Thus, the little girl won the old man over. Like partners in crime, the two went over all the goodies he had. The old jeweler was not a man to get mushy and let the child have whatever she wanted, pay the difference out of his own pocket and take a loss. With a shrewd eye on his profit margin, he showed her his wares.
She was brokenhearted when she found that the only thing she had the money for was a plain silver band adorned by a fake green glass stone. He had three similar rings: one with blue stone, one with a deep red stone and one with a green stone. Somali knew that green was her mother’s favorite color. She chose the ring with the green stone.
She demanded- and got- a velvet lined little box to put the ring in. Fascinated, she open the box and was thrilled to see the pristine silver ring nestling in with its green stone glinting. Clutching the little box tightly in her hand, Somali pedaled away home and hid the ring amongst her clothes. Her mother’s birthday was the very next day.
She was restless all of the rest of the day. By evening, she wanted to blurt out her secret and proudly show her gift to her mother. She had to go to school the next day and would have to give her gift before she left for school. She knew her mom often did not get out of bed until after she left for school. On such days, her father fixed her breakfast. Something told her that being her birthday, tomorrow surely her mom would like to sleep late. Was it a good idea to wake her up only to give the gift? Won’t she be annoyed at being woken up?
Somali was in an agony of indecision. With great courage, she decided to give the gift next morning. And if she was scolded for disturbing her mother’s slumbers, so be it. Though she was scared, a part of her reassured her. Mom will be too pleased to see the gift to be annoyed for long. She could almost see her mother’s delighted smile. She could hear the amazed question her mother would ask her. She could feel herself lost in her mother’s happy embrace.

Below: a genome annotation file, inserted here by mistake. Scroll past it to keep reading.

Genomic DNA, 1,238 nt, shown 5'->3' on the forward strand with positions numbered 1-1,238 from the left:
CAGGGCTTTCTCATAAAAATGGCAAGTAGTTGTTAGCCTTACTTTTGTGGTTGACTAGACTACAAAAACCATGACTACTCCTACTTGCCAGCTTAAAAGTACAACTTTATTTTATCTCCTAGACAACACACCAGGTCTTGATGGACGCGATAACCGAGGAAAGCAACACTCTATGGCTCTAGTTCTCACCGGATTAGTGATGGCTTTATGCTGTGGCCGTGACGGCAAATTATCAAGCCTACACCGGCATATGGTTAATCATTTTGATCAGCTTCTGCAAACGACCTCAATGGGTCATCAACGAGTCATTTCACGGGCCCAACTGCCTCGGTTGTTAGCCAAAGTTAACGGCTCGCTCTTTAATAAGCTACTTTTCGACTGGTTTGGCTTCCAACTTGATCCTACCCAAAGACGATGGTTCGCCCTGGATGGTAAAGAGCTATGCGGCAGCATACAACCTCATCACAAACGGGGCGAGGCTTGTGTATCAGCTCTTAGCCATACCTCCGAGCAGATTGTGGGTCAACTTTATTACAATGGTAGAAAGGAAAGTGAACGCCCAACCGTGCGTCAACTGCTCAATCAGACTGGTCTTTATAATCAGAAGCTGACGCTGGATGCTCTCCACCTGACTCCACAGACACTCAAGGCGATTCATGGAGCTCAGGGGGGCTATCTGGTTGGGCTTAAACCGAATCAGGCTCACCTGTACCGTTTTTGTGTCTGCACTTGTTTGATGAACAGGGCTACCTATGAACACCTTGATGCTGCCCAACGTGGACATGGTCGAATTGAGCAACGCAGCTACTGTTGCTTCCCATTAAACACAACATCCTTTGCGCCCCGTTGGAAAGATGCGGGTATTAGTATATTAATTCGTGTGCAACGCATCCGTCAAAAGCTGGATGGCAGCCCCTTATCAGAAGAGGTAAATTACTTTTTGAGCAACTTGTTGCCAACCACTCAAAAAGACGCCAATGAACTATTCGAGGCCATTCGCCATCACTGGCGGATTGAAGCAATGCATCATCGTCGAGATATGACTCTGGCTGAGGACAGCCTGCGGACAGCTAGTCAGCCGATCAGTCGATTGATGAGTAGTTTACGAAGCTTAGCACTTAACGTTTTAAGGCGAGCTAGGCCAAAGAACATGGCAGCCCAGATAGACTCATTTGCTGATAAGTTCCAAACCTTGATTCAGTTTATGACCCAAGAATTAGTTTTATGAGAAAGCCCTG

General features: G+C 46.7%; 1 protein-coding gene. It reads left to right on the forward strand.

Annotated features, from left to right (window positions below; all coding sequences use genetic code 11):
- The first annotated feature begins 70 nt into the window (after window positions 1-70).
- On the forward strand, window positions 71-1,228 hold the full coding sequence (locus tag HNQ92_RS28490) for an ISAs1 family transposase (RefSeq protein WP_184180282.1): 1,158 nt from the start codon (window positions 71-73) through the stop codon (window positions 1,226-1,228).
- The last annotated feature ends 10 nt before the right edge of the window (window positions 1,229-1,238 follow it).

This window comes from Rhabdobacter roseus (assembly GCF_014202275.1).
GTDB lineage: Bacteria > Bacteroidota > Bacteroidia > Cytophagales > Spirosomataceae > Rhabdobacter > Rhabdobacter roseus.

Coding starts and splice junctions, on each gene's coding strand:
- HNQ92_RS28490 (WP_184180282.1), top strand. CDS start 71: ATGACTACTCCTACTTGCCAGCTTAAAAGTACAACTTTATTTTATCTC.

She slept fitfully during the night. She was up long before the alarm rang. Quiet as a mouse, she woke up and was fully dressed when the alarm rang. She was pleased with herself. She’d given herself plenty of time.
When she crept into her parent’s bedroom, she found her father up. When he saw her all dressed up, he asked her what the matter was in silent pantomime. They crept out of the room and with shining eyes, she showed him her gift. He patted her head and hugged her. His reaction was a tad lackluster but she didn’t let herself dwell on it. All she wanted was a larger than life response from her mother.
Hesitantly, she woke her mother up. As expected, her mom wasn’t too pleased. Excitedly, she wished her mom and told her that she had a gift for her. Bleary eyes still half closed, the mother irritably asked her what gift. Somali pressed the little ring box into her mother’s hand. Her mother raised her head from the pillow and opened the box. Inside was the little silver ring with the green stone.
“You woke me to show this stupid, cheap little ugly thing? What’s wrong with you?!” Her mother shouted hysterically. Her father came into the room When she saw her husband, she plucked the ring out of the box and threw it vengefully towards the open window. The ring sailed away, carrying the wisps of smouldering dreams in it’s wake. Somali’s father stood still for a few moments.
Then he turned to Somali and slapped her hard. “I told you not to wake your mother up. Are you happy now? Go to school and don’t let us have any more nonsense from you.”
Somali picked up her bag and left the house.